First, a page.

Each reorganisation reopens old policy debates about the nature of the NHS, what it is and what it should or shouldn’t be doing. The latest was divisive, and to some extent undid and reformed many of the changes brought about by the NHS Reorganisation Act 1973.

The 1974 reorganisation also provided a focus for a growing clamour for the NHS to be depoliticised with a separate board overseeing the day-to-day running of the service. This is another ongoing theme that would ultimately culminate in the 2012 Health and Social Care Act, which in the words of its preceding white paper, Equity and Excellence: Liberating the NHS, attempted to free the NHS of ‘political micromanagement’. For the first time, the bedpan or ‘bucket of slops’ no longer reverberates in Whitehall, but in Leeds. We are still waiting for the full impact of this to be realised, but it is clear that it will continue to have lasting, and perhaps not wholly predictable, repercussions.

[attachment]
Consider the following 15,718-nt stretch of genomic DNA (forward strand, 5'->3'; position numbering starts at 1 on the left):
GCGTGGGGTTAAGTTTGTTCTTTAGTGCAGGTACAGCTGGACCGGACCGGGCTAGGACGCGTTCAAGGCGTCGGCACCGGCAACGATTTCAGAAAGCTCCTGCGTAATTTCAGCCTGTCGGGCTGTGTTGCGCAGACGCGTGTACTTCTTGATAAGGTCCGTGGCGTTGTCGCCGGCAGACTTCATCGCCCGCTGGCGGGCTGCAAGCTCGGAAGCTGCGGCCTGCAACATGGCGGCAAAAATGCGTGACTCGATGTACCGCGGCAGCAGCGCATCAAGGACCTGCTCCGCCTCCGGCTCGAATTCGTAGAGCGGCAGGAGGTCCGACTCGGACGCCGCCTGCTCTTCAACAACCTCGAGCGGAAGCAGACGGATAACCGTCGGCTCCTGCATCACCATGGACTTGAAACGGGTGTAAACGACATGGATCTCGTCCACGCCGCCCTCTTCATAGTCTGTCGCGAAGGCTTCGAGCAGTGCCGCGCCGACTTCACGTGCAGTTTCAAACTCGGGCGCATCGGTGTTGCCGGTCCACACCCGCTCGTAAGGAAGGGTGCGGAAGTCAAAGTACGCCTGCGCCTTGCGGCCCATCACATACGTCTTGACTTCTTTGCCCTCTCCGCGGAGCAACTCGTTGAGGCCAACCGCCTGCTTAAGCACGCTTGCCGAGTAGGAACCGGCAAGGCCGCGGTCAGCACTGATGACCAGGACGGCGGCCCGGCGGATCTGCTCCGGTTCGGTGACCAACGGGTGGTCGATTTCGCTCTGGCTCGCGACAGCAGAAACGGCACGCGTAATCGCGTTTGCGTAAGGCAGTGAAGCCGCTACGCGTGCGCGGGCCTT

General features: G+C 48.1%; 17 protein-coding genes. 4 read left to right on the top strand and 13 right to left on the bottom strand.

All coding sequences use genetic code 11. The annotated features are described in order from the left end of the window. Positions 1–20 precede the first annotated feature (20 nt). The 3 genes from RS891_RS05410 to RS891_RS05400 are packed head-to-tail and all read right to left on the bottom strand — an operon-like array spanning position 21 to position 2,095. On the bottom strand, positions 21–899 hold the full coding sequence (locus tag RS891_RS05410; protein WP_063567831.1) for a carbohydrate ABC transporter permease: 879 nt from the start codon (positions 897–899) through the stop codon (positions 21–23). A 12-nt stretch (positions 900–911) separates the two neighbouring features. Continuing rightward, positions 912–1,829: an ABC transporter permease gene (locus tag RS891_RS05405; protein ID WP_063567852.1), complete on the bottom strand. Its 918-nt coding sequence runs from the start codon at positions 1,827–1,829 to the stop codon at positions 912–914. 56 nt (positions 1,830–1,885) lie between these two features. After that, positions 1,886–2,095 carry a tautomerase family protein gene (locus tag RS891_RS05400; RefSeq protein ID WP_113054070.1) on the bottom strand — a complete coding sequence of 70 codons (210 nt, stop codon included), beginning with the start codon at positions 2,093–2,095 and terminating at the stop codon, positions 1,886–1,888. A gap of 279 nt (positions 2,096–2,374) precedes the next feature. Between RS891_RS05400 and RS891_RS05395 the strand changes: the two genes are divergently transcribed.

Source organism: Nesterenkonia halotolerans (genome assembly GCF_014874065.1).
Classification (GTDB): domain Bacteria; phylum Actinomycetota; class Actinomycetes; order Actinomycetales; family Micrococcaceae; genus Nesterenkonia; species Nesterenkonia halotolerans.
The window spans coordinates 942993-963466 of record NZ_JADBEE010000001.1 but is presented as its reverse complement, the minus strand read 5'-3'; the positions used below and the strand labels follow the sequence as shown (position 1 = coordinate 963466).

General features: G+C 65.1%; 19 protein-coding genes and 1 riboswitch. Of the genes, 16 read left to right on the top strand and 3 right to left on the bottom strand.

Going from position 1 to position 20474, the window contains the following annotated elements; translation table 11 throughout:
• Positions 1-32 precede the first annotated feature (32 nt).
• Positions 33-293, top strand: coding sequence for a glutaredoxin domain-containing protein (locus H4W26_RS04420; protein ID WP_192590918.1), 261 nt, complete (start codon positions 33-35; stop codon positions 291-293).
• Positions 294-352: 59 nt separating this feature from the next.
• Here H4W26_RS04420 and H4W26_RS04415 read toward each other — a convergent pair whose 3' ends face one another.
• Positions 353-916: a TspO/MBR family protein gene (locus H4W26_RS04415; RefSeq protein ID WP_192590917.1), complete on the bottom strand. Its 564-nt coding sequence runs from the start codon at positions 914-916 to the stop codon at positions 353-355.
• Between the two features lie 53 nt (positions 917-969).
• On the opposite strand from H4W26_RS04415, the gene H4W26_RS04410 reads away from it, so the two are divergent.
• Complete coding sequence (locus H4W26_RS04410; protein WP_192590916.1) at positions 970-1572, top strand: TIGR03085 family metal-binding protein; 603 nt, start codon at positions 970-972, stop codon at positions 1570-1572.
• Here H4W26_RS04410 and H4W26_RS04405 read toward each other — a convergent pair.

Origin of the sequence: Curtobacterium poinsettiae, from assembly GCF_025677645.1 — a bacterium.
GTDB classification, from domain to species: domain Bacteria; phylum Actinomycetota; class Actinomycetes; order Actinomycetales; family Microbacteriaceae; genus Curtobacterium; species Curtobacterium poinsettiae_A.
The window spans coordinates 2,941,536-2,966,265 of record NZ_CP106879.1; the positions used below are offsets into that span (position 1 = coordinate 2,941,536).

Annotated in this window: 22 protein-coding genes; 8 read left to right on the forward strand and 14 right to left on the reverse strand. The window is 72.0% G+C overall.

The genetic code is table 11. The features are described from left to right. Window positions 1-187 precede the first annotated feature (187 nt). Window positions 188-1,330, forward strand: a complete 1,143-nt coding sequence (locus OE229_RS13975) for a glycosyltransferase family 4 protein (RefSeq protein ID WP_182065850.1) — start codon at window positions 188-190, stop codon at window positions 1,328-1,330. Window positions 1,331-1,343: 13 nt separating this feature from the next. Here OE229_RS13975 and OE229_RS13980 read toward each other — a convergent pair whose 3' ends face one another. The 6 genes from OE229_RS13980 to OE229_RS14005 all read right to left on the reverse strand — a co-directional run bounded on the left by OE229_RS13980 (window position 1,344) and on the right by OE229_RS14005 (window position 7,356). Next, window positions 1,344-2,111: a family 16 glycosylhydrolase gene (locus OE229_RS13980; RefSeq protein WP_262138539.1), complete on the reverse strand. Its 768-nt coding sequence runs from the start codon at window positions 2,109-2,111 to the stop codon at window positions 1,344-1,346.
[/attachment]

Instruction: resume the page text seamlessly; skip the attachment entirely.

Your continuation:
The issues the NHS reorganisation in 1974 sought to fix are still familiar (and all the more pressing) concerns in our, post-Brexit, post-fax (though perhaps not in the NHS), internet-enabled world. NHS England – freed from ministerial ‘micromanagement’ – is undertaking activity to change how the NHS operates. But without primary legislation will they stick? These could fundamentally change how the NHS functions – multi-year funding rounds, mergers (with legal fictions to obfuscate statute) and breaking down the barriers between primary and secondary care. These are viewed with suspicion from many quarters, but would they be viewed with any less suspicion if carried out by a Whitehall Minister?

Since 1974, policy-makers have put their faith in organisational reform to solve difficult problems. And the current health secretary, Jeremy Hunt, has hinted that there is – for the first time since 2013 – more political will for change. People are asking ‘will it take yet another reorganisation to overcome the issues we still live with?’

The question policy makers should also be asking is: can the NHS take yet another one?

Peter Wasson, Account Director